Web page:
Some organisations use either ad hoc or regular 360 degree feedback processes. If you are actively coaching yourself, this is likely to assist you in completing the 360 degree questionnaire, getting the most out of the feedback from the whole process and acting on it to further develop yourself.

Mentors (real or virtual)

This might be someone within or outside the organisation that can act as a mentor. You can test out with them the ideas and reflections that have come from your self coaching. Nowadays, mentoring can be face to face, on the phone or via email. 

You might be asking what virtual mentors could be. Well, even if you don’t have an actual mentor, or if you cannot contact them when you need to at a particularly challenging time, there is an exercise that can help you to tap into a mentor’s wisdom. Virtual mentors are people who you call on in your mind, rather than in reality. They could be dead, alive, fictional or real, mythical, historical, known to you or famous. Your mentor could even be an animal: for example, some people have a courageous lion or wise owl as a mentor.

The following exercise works well if you have a decision to make or are facing a difficult problem. You can do it either in your head or on paper, and it can work very well if you walk around and step into the different mentors’ shoes. The latter tends to be the most effective way of doing this exercise, so you will need a private space for it.


Step 1 Think about the issue or question you are facing.
Step 2 Think of three virtual mentors whose wise words about this particular issue you would like to hear. Perhaps mark a space with paper on the floor where they would stand.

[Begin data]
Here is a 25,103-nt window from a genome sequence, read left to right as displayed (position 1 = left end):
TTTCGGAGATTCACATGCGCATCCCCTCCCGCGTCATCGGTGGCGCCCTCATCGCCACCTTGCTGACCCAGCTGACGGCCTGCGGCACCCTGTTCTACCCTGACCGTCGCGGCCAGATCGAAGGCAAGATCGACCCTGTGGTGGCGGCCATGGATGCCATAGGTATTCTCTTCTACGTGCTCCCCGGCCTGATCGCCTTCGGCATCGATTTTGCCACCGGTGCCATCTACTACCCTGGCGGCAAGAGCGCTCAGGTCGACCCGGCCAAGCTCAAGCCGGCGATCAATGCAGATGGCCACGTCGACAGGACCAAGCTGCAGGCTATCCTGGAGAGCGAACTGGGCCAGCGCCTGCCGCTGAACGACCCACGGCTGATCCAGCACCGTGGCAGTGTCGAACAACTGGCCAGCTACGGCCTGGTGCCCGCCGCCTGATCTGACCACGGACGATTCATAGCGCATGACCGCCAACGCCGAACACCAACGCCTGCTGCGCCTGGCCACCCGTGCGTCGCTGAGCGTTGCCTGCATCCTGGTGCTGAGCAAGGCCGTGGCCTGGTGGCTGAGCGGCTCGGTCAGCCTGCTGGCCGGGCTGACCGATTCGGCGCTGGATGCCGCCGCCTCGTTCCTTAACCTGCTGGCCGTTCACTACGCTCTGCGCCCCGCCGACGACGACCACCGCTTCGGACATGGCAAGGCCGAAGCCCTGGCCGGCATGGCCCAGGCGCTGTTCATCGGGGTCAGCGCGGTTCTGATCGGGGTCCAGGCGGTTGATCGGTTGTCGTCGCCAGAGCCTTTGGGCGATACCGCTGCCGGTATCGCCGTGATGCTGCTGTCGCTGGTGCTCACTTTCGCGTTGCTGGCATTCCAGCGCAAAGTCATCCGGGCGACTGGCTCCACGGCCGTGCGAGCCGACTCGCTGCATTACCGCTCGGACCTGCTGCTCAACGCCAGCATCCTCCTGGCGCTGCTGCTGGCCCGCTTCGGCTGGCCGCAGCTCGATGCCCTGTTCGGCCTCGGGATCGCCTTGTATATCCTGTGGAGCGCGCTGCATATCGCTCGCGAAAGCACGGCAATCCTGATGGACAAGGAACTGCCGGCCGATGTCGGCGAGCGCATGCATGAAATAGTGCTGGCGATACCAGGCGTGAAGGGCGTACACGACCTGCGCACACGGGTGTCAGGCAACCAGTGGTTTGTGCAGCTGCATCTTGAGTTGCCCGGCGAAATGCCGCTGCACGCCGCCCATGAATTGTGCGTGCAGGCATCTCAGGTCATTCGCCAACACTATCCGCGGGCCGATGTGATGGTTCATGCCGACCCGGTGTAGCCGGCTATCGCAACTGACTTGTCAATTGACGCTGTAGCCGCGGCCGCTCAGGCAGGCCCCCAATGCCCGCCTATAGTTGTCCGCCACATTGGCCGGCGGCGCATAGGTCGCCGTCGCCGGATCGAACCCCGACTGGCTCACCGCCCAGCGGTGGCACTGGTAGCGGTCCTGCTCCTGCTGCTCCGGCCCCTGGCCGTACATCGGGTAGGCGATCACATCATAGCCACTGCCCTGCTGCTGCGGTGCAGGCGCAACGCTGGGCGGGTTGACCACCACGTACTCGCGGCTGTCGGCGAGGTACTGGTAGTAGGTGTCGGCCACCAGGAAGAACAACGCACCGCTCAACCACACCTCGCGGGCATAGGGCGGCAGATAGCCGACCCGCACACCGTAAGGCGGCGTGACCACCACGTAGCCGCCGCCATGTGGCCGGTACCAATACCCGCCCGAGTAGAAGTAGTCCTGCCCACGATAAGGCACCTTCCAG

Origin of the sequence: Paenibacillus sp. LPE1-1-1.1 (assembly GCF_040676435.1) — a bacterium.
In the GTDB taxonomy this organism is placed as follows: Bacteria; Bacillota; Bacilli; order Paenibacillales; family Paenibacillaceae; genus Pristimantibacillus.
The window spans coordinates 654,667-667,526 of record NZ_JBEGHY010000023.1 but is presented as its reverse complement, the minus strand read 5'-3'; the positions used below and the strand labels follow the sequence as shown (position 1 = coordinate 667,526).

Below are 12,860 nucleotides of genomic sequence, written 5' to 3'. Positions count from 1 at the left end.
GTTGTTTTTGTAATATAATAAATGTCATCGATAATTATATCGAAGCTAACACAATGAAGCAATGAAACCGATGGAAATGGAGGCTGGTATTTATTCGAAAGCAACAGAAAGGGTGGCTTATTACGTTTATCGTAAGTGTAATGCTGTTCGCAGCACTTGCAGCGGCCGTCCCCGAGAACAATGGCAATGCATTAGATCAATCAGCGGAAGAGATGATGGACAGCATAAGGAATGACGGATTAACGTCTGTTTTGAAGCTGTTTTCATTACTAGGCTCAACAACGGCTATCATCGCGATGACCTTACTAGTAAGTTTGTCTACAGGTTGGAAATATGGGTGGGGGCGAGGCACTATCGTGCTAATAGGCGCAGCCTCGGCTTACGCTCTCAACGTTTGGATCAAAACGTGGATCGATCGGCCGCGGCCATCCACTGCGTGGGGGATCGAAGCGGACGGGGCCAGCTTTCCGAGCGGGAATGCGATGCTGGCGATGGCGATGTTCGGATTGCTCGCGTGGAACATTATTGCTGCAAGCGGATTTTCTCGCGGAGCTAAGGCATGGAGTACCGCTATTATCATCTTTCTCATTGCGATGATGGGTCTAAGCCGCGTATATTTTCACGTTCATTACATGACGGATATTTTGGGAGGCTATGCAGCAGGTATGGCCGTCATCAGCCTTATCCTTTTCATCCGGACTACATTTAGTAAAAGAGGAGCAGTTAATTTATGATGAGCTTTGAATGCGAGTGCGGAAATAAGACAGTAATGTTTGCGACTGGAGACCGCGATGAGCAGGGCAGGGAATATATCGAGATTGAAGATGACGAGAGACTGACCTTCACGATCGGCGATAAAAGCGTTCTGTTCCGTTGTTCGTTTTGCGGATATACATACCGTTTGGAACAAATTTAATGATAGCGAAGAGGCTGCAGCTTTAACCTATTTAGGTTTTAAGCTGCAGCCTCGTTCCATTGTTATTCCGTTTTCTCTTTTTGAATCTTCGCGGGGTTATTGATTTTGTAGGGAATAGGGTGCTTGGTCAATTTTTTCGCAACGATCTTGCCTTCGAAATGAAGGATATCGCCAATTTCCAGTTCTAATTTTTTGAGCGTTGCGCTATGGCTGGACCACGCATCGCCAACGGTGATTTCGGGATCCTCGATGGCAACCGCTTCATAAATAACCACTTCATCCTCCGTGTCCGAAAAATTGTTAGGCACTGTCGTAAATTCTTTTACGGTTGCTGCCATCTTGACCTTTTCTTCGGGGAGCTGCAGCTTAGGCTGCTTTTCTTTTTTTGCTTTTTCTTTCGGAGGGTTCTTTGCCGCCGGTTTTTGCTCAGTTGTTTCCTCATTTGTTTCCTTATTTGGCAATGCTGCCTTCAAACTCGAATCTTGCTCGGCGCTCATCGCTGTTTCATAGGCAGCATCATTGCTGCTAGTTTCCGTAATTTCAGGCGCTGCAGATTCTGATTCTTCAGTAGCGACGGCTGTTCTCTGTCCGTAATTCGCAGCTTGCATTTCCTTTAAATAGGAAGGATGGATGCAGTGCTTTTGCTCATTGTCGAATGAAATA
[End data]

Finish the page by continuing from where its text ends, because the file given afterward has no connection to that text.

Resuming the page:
Step 3 Take one of the mentors and step into their shoes, onto the piece of paper on the floor. As you stand in their shoes, imagine you are them. From their perspective, look at you, back where you were first standing. From their shoes, give yourself some words of wisdom, encouragement, support and/or inspiration to help you in the situation you are facing or the decision you are making.
Step 4 Step back into your shoes and take on board these wise words.
Step 5 Repeat steps 3 and 4 with each of the other two mentors.
Step 6 When you are back in your shoes, take on board the wise words from all three of your mentors. Then look up and visualise yourself acting on these wise words.
If you want more information on our coaching courses, or indeed any of our leadership and management seminars and workshops, visit our website or you can speak to one our team on 0207 436 3636.
Post courtesy of People Alchemy

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NLP – how can it help you succeed? Part 2

NLP, or neuro-linguistic programming to give it it’s more intimidating title, is all about changing the way you approach situations, they way you think about them and then your behaviour in dealing with them. Ultimately, the end goal is use certain techniques in order to be more successful in everything you do.

Part 1 can be found here for the first six presuppositions of NLP or remaining six.

7. People are not their behaviours.

This means that you accept the person, even if their behaviour is unacceptable to you, given your map of the world. If the behaviour is not useful to them, you can support and assist them to change that behaviour.

There is a distinction between self, intention and behaviour. We often get these muddled up. Take the time to separate these, especially in difficult situations with other people.

Consider how you would want others to view you. How many times have you done something and thought later ‘I don’t know why I did that. It just wasn’t me’?

8. People have all the resources they need.

People do not lack resources. They can, however, experience  less resourceful states where the resources are out of reach. This means that in a different and more resourceful state, they can accomplish whatever they choose.

9. If someone else can do it, then I can do it.

If someone can do something, then, barring physical limitations, it is possible for anyone. There are no limitations to a person’s ability to learn. 

10. The part of a system with the most flexibility will have the most influence on the system.

This is the sometimes called the Law of Requisite Variety. It means that the more choices you have, the more options you have and therefore the more likely you are to be successful within the system you are operating in.

11. There is no failure, only feedback.